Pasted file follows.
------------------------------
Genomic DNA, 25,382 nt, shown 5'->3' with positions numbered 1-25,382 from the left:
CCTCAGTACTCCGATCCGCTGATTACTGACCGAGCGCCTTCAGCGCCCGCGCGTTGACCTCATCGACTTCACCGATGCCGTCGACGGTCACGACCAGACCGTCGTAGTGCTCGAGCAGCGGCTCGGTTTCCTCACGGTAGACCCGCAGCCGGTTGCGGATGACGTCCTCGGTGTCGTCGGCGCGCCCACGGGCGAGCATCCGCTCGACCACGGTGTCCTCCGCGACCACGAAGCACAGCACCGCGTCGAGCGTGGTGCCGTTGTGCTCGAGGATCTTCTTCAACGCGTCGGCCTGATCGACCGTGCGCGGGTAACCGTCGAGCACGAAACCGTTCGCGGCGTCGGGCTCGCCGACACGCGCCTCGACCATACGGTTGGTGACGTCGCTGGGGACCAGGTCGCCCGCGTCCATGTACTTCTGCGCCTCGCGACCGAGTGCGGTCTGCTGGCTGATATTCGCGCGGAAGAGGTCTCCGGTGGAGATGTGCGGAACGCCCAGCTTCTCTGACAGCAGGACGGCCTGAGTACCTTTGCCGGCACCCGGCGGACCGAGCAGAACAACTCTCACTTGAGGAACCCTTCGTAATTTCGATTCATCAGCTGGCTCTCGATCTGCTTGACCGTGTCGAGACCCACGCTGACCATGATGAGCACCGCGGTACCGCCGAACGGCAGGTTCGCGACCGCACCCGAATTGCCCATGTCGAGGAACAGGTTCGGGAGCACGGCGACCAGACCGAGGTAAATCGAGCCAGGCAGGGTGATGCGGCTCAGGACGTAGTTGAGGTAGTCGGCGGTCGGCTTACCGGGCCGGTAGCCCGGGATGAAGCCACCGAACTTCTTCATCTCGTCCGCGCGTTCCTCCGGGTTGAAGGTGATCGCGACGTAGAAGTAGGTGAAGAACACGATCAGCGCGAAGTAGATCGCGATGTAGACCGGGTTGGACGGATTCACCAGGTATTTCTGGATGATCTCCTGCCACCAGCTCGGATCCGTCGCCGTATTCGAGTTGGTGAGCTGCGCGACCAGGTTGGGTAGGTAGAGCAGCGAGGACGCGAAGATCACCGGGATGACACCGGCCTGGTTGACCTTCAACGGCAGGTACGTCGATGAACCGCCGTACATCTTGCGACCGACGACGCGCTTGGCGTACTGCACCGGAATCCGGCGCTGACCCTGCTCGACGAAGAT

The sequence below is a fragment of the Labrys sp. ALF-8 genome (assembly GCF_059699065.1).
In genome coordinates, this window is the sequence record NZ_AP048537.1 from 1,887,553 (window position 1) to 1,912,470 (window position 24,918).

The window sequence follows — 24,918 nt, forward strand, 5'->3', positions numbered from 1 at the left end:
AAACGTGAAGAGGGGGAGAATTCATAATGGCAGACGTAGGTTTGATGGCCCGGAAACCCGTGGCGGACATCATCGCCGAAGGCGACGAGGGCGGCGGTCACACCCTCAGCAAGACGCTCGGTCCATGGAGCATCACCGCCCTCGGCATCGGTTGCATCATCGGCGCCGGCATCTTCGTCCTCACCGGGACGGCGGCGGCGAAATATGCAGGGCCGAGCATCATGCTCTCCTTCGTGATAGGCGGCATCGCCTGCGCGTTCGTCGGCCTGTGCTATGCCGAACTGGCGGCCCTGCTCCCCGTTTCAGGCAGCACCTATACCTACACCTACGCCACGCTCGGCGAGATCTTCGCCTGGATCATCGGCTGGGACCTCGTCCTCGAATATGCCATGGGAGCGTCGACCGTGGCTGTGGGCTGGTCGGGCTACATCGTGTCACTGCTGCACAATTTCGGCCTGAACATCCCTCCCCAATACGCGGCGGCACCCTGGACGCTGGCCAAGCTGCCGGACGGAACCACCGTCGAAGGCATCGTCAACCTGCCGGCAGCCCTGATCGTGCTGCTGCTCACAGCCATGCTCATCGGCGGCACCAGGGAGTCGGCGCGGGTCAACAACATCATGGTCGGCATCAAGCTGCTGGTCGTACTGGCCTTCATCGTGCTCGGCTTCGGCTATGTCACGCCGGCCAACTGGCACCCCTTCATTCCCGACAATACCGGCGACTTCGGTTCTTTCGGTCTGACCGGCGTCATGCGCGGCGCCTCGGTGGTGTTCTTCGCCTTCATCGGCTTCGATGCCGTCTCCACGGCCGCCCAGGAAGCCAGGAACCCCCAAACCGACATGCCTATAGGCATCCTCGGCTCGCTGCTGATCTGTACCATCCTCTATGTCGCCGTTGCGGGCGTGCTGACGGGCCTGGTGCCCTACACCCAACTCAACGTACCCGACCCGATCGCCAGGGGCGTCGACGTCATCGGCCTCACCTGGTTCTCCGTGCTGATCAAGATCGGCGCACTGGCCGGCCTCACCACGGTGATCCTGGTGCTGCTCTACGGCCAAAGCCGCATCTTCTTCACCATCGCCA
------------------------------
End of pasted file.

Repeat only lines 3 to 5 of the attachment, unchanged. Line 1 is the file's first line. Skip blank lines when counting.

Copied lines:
The sequence below is a fragment of the Labrys sp. ALF-8 genome (assembly GCF_059699065.1).
In genome coordinates, this window is the sequence record NZ_AP048537.1 from 1,887,553 (window position 1) to 1,912,470 (window position 24,918).

The window sequence follows — 24,918 nt, forward strand, 5'->3', positions numbered from 1 at the left end: